The Time: 7:00 PM EDT
The Broadcast: TV – MSG+; Radio - 660 AM & 101.9 FM WFAN
The Matchup: The New Jersey Devils (0-3-0) vs. the San Jose Sharks (3-0-0; SBN Blog: Fear the Fin)
The Last Devils Game: The Devils hosted Nashville on Tuesday and I hope you didn’t like offensive hockey if you attended or watched that one. Roman Josi converted a power play goal in the first period and then proceeded to challenge Keith Kinkaid only occassionaly through the rest of the game. While the Devils may have had the puck more, they certainly didn’t make the most of it to really give Pekka Rinne a workout. The drama came near the end. John Hynes pulled Kinkaid with about three minutes left. Jon Merrill was fouled so the Devils got a power play. Shortly after winning the faceoff, Kinkaid was pulled. Shot, save, rebound, cleared all the way from the slot into the empty net by Josi to make it 0-2. Once the Devils re-gained the zone on the power play, Kinkaid was pulled. This time, Andy Greene let loose a shot from the center circle and Kyle Palmieri tipped it in to make it 1-2. Kinkaid was back in the net for the center faceoff with 100 seconds left to play. The Devils got possession and Kinkaid was pulled, but the Devils lost the zone. They quickly regained it, Mike Cammalleri lost the puck to Eric Nystrom, and Nystrom put home an empty net goal for what would be a final score of 1-3. The Devils lost with more empty net goals given up than goals allowed by Kinkaid; here’s my recap of the night.
The Last Sharks Game: While the Devils and Predators got the Rock going mild on Tuesday, the Sharks went to D.C. to play the Capitals. More appropriately, they took over Washington. With Alexander Ovechkin held out for team discipline, San Jose just swarmed the Caps to start. The Capitals made the unwise decision of taking three penalties against the Sharks. It helped lead the visitors to a 17-shot first period and Joe Thornton converting the second one just 14 seconds after it was called. In the second period, the Caps’ discipline got smarter and even managed to end up out-shooting the Sharks 10-12. Except that the Sharks struck twice: Mike Brown made it an early 2-0 lead and Tomas Hertl made it three before the halfway mark. The Capitals pressed more in the third period, hoping to find a way to get back into it. Two straight calls early in the third didn’t help, not making the most of two power plays after those two straight calls definitely didn’t (thanks to Martin Jones and the killers for allowing only 4 shots!), and their decision to pull Braden Holtby early backfired when Matt Nieto made it 4-0 with two minutes left and Chris Tierney made it 5-0 in the final minute. Sharks won big; here’s the recap at Fear the Fin by Becca Ou.
The Goal: If they hesitate, get decisive. The Devils may have looked OK by the eye-test and barely by the shot-attempts test for most of Tuesday’s game. Yet, with Nashville not really attacking, witnessing the Devils dump it in, try to cycle it out, and fumble passes and reads to lead to few actual scoring chances was like watching a opportunity drift away. It’s no secret that most NHL teams are going to have more talent on paper and on ice than the Devils this season. The Sharks are definitely one of them. So when an opponent isn’t exactly playing their best or they make an error, it’s imperative that the Devils at least generate something on it. They may have been pushing the tempo to a degree against Nashville, but they weren’t even just throwing up pucks with clear lanes just to see what will happen. The puck carrier needs to make quicker decisions and those off the puck up on the attack need to be more forthright in getting to loose pucks or spaces in anticipation of a pass or a rebound. If the Sharks are looking ahead to Saturday and they’re not so effective as they could, then this is the way for the Devils to keep competitive with them. That’s the general goal for the season at home: don’t get wrecked. Of course, if the Sharks are fully on-point with their puck movement and generate tons of opportunities, this may be moot.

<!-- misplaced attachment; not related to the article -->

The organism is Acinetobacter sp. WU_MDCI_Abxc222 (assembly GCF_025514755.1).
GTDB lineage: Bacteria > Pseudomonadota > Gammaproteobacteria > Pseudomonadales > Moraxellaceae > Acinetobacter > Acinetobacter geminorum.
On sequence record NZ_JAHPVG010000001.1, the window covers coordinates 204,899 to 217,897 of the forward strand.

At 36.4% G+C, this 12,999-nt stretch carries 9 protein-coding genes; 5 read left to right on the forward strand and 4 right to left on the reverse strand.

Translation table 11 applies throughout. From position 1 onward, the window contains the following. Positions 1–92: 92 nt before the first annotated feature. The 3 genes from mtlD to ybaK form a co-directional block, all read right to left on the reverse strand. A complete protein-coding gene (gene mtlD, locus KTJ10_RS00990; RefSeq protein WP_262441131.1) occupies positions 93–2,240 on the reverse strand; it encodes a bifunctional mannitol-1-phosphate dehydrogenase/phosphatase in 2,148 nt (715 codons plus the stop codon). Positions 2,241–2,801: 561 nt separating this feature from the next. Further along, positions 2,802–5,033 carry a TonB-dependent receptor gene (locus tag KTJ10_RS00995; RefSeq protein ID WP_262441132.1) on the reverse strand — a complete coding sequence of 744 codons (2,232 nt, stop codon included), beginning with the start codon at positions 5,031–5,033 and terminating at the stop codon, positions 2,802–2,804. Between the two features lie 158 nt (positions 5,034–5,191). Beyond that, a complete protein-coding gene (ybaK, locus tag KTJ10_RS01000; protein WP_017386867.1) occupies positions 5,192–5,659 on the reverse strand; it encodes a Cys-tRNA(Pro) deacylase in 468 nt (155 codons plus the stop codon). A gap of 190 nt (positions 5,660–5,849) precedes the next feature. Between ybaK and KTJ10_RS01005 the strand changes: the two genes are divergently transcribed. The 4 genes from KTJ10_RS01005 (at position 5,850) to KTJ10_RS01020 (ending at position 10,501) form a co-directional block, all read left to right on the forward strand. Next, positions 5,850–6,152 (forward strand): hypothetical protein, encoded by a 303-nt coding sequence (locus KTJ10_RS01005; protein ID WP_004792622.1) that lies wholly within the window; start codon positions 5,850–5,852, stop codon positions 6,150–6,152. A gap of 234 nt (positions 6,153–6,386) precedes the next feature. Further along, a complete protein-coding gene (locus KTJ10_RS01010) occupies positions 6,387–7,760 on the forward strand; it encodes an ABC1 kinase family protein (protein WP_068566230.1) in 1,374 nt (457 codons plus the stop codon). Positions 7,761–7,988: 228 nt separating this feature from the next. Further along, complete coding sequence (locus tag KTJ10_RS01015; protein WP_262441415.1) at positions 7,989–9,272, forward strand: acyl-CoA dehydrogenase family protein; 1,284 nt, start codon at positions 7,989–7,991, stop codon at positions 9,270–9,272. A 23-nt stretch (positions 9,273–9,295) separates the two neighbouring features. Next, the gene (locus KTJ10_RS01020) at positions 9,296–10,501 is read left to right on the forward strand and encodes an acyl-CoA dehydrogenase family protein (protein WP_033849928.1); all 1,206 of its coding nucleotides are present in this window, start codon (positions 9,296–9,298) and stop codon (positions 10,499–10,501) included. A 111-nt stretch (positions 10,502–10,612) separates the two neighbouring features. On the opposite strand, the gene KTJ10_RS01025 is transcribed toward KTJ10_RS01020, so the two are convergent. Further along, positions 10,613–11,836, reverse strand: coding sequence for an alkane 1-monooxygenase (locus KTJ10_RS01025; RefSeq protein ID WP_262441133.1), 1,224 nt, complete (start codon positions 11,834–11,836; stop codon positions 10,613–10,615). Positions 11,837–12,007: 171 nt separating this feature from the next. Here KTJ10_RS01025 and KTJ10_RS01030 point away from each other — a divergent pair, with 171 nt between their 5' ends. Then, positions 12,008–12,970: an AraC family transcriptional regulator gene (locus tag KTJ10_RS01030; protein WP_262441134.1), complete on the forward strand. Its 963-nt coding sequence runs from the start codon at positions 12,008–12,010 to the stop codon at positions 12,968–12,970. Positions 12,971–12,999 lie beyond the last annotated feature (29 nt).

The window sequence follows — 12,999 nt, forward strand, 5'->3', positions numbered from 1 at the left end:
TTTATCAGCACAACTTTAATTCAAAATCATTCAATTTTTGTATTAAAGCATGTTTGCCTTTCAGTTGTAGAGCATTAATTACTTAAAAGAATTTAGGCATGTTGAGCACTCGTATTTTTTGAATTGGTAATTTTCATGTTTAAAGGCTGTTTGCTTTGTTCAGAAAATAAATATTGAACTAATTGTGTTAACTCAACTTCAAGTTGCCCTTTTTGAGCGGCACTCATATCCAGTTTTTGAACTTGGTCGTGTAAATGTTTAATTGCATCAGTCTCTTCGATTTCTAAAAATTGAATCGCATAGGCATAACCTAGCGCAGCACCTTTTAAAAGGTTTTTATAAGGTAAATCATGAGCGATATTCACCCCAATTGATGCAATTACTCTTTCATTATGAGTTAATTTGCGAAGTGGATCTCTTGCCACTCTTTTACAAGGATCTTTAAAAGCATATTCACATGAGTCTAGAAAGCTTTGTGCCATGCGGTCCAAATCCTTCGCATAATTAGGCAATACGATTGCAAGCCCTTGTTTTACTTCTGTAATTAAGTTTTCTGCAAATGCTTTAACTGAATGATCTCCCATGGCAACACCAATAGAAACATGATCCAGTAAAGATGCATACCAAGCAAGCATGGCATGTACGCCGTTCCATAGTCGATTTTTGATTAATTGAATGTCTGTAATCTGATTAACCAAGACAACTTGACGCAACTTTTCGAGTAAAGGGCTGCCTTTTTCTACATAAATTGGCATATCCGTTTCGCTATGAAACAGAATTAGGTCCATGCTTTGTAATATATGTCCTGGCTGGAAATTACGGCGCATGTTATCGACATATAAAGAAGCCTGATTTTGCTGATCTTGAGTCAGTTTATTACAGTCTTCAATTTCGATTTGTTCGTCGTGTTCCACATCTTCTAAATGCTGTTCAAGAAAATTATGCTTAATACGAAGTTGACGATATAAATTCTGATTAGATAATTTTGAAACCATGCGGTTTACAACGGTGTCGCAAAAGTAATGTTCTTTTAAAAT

SWARM: It's only three games in, but it's hard to argue that the Sharks haven't been impressive. Twelve goals scored, only one allowed, an average of 36 shots on net in those three games with an average of 26 shots allowed. Yeah, I'd say they adjusted quickly to how Peter DeBoer does things behind the bench. Or maybe DeBoer adjusted to the players and didn't change too much at first (e.g. Alain Vigneault's first season following John Tortorella)? Either way, it's been working very well. The offense has been spread out through the roster. Nine different players have at least one goal with none more than two. Nine different players have at least seven shots, or more than two shots per game on average. Only three skaters do not have at least one point. The larger point is that the Sharks have not been carried entirely or even mostly by their big names early on this season. That could present match-up problems throughout the line-up; stopping their aces alone may not be enough for New Jersey. With Joel Ward, Tommy Wingels, Matt Nieto, and Barclay Goodrow have chipped in something among their recent wins, stopping Joe Thornton's unit and staying off the penalty kill may not be enough.
One Less Ace: If you're familiar with the Sharks in recent seasons, then you know who some of those top players are. Joe Thornton is arguably one of the best playmakers of his generation of forwards, and he's still making it happen at 36 years old. Patrick Marleau may have thick eyebrows and a non-photogenic face, but the 36-year old has been a fantastic scorer throughout his career and while he missed the 20-goal mark by a single tally last season, he still put up 58 points in total. He remains a key offensive threat. While they're not over 35, Joe Pavelski and Brent Burns (on defense or at right wing) have been mainstays of the Sharks for several years both on the roster and on the scoresheet. These are all players who have contributed to the fabulous start San Jose is having and they'll likely be key contributors throughout 2015-16.